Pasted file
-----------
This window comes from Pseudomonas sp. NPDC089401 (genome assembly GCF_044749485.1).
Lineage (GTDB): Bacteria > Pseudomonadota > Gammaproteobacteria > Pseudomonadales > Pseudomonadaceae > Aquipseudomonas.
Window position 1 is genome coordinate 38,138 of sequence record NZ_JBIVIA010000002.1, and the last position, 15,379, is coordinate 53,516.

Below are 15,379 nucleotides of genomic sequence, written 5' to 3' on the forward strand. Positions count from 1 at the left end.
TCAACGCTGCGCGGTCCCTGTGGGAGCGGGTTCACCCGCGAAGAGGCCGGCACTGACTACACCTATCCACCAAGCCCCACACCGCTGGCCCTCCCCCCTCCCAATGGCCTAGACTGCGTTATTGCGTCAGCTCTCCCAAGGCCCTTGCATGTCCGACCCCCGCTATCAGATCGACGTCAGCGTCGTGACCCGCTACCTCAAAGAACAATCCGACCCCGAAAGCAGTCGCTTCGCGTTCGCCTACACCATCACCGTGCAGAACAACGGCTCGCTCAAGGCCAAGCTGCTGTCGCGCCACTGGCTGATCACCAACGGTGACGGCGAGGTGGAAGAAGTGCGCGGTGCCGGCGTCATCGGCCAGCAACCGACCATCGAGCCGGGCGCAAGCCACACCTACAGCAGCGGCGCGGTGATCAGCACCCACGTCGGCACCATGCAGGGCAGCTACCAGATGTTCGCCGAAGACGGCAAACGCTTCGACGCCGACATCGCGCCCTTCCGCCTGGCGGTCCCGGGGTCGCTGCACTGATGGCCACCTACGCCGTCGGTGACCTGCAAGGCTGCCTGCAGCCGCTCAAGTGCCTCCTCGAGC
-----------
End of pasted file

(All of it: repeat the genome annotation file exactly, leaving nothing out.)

This window comes from Pseudomonas sp. NPDC089401 (genome assembly GCF_044749485.1).
Lineage (GTDB): Bacteria > Pseudomonadota > Gammaproteobacteria > Pseudomonadales > Pseudomonadaceae > Aquipseudomonas.
Window position 1 is genome coordinate 38,138 of sequence record NZ_JBIVIA010000002.1, and the last position, 15,379, is coordinate 53,516.

Below are 15,379 nucleotides of genomic sequence, written 5' to 3' on the forward strand. Positions count from 1 at the left end.
TCAACGCTGCGCGGTCCCTGTGGGAGCGGGTTCACCCGCGAAGAGGCCGGCACTGACTACACCTATCCACCAAGCCCCACACCGCTGGCCCTCCCCCCTCCCAATGGCCTAGACTGCGTTATTGCGTCAGCTCTCCCAAGGCCCTTGCATGTCCGACCCCCGCTATCAGATCGACGTCAGCGTCGTGACCCGCTACCTCAAAGAACAATCCGACCCCGAAAGCAGTCGCTTCGCGTTCGCCTACACCATCACCGTGCAGAACAACGGCTCGCTCAAGGCCAAGCTGCTGTCGCGCCACTGGCTGATCACCAACGGTGACGGCGAGGTGGAAGAAGTGCGCGGTGCCGGCGTCATCGGCCAGCAACCGACCATCGAGCCGGGCGCAAGCCACACCTACAGCAGCGGCGCGGTGATCAGCACCCACGTCGGCACCATGCAGGGCAGCTACCAGATGTTCGCCGAAGACGGCAAACGCTTCGACGCCGACATCGCGCCCTTCCGCCTGGCGGTCCCGGGGTCGCTGCACTGATGGCCACCTACGCCGTCGGTGACCTGCAAGGCTGCCTGCAGCCGCTCAAGTGCCTCCTCGAGC